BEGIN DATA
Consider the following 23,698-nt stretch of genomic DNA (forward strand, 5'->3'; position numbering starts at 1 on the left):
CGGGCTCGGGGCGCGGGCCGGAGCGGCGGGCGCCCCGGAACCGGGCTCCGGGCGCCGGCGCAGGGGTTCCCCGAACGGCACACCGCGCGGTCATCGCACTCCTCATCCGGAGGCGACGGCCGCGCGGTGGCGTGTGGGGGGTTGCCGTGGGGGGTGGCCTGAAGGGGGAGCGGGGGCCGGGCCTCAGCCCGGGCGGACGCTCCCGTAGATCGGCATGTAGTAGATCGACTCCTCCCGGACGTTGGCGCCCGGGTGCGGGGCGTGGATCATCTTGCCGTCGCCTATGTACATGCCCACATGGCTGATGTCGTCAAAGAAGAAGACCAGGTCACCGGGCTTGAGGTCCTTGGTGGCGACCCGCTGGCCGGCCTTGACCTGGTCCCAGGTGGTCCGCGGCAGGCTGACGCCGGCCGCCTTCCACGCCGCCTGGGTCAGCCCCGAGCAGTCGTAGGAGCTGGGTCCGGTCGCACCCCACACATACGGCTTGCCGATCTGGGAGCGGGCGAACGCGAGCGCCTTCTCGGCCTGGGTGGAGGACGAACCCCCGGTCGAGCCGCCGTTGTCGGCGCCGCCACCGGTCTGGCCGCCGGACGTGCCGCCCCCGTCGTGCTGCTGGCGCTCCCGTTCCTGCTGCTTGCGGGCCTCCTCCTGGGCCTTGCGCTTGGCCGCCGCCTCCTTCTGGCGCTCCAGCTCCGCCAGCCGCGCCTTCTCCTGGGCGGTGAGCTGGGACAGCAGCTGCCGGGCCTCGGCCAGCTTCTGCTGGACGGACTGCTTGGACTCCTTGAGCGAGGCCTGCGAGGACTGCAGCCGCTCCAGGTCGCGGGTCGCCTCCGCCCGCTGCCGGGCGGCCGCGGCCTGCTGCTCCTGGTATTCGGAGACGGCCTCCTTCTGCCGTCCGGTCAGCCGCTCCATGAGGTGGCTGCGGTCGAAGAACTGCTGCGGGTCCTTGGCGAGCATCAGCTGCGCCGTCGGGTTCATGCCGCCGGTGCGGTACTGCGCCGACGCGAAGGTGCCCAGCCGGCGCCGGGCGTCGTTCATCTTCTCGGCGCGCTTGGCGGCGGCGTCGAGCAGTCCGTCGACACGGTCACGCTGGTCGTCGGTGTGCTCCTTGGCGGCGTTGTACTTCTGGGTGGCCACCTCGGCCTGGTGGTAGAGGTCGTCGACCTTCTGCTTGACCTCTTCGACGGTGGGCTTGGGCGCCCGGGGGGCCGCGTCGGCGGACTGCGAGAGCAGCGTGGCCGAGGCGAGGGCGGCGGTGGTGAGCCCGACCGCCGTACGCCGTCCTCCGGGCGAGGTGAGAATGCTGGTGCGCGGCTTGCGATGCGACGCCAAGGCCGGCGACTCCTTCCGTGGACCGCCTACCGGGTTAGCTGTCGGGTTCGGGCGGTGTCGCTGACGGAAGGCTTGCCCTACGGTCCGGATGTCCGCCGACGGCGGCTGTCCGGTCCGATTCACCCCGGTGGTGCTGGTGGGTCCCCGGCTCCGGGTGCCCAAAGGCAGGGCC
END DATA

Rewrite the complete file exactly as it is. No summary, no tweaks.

Consider the following 23,698-nt stretch of genomic DNA (forward strand, 5'->3'; position numbering starts at 1 on the left):
CGGGCTCGGGGCGCGGGCCGGAGCGGCGGGCGCCCCGGAACCGGGCTCCGGGCGCCGGCGCAGGGGTTCCCCGAACGGCACACCGCGCGGTCATCGCACTCCTCATCCGGAGGCGACGGCCGCGCGGTGGCGTGTGGGGGGTTGCCGTGGGGGGTGGCCTGAAGGGGGAGCGGGGGCCGGGCCTCAGCCCGGGCGGACGCTCCCGTAGATCGGCATGTAGTAGATCGACTCCTCCCGGACGTTGGCGCCCGGGTGCGGGGCGTGGATCATCTTGCCGTCGCCTATGTACATGCCCACATGGCTGATGTCGTCAAAGAAGAAGACCAGGTCACCGGGCTTGAGGTCCTTGGTGGCGACCCGCTGGCCGGCCTTGACCTGGTCCCAGGTGGTCCGCGGCAGGCTGACGCCGGCCGCCTTCCACGCCGCCTGGGTCAGCCCCGAGCAGTCGTAGGAGCTGGGTCCGGTCGCACCCCACACATACGGCTTGCCGATCTGGGAGCGGGCGAACGCGAGCGCCTTCTCGGCCTGGGTGGAGGACGAACCCCCGGTCGAGCCGCCGTTGTCGGCGCCGCCACCGGTCTGGCCGCCGGACGTGCCGCCCCCGTCGTGCTGCTGGCGCTCCCGTTCCTGCTGCTTGCGGGCCTCCTCCTGGGCCTTGCGCTTGGCCGCCGCCTCCTTCTGGCGCTCCAGCTCCGCCAGCCGCGCCTTCTCCTGGGCGGTGAGCTGGGACAGCAGCTGCCGGGCCTCGGCCAGCTTCTGCTGGACGGACTGCTTGGACTCCTTGAGCGAGGCCTGCGAGGACTGCAGCCGCTCCAGGTCGCGGGTCGCCTCCGCCCGCTGCCGGGCGGCCGCGGCCTGCTGCTCCTGGTATTCGGAGACGGCCTCCTTCTGCCGTCCGGTCAGCCGCTCCATGAGGTGGCTGCGGTCGAAGAACTGCTGCGGGTCCTTGGCGAGCATCAGCTGCGCCGTCGGGTTCATGCCGCCGGTGCGGTACTGCGCCGACGCGAAGGTGCCCAGCCGGCGCCGGGCGTCGTTCATCTTCTCGGCGCGCTTGGCGGCGGCGTCGAGCAGTCCGTCGACACGGTCACGCTGGTCGTCGGTGTGCTCCTTGGCGGCGTTGTACTTCTGGGTGGCCACCTCGGCCTGGTGGTAGAGGTCGTCGACCTTCTGCTTGACCTCTTCGACGGTGGGCTTGGGCGCCCGGGGGGCCGCGTCGGCGGACTGCGAGAGCAGCGTGGCCGAGGCGAGGGCGGCGGTGGTGAGCCCGACCGCCGTACGCCGTCCTCCGGGCGAGGTGAGAATGCTGGTGCGCGGCTTGCGATGCGACGCCAAGGCCGGCGACTCCTTCCGTGGACCGCCTACCGGGTTAGCTGTCGGGTTCGGGCGGTGTCGCTGACGGAAGGCTTGCCCTACGGTCCGGATGTCCGCCGACGGCGGCTGTCCGGTCCGATTCACCCCGGTGGTGCTGGTGGGTCCCCGGCTCCGGGTGCCCAAAGGCAGGGCC